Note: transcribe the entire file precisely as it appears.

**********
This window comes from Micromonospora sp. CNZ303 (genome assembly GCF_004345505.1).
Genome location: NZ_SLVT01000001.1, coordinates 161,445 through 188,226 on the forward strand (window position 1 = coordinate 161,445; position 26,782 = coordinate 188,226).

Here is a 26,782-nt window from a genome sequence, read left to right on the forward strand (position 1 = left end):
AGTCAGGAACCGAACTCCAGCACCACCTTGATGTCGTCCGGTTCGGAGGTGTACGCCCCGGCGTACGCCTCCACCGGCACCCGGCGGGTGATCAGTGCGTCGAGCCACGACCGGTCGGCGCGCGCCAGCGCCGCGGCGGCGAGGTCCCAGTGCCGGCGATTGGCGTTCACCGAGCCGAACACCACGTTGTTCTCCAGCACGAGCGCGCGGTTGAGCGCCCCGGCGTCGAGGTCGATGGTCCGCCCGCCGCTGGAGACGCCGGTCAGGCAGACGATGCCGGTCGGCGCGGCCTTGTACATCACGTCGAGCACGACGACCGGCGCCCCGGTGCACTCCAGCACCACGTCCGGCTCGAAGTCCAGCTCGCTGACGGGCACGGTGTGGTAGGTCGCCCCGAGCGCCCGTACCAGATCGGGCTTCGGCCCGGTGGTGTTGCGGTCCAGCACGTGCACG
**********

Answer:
This window comes from Micromonospora sp. CNZ303 (genome assembly GCF_004345505.1).
Genome location: NZ_SLVT01000001.1, coordinates 161,445 through 188,226 on the forward strand (window position 1 = coordinate 161,445; position 26,782 = coordinate 188,226).

Here is a 26,782-nt window from a genome sequence, read left to right on the forward strand (position 1 = left end):
AGTCAGGAACCGAACTCCAGCACCACCTTGATGTCGTCCGGTTCGGAGGTGTACGCCCCGGCGTACGCCTCCACCGGCACCCGGCGGGTGATCAGTGCGTCGAGCCACGACCGGTCGGCGCGCGCCAGCGCCGCGGCGGCGAGGTCCCAGTGCCGGCGATTGGCGTTCACCGAGCCGAACACCACGTTGTTCTCCAGCACGAGCGCGCGGTTGAGCGCCCCGGCGTCGAGGTCGATGGTCCGCCCGCCGCTGGAGACGCCGGTCAGGCAGACGATGCCGGTCGGCGCGGCCTTGTACATCACGTCGAGCACGACGACCGGCGCCCCGGTGCACTCCAGCACCACGTCCGGCTCGAAGTCCAGCTCGCTGACGGGCACGGTGTGGTAGGTCGCCCCGAGCGCCCGTACCAGATCGGGCTTCGGCCCGGTGGTGTTGCGGTCCAGCACGTGCACG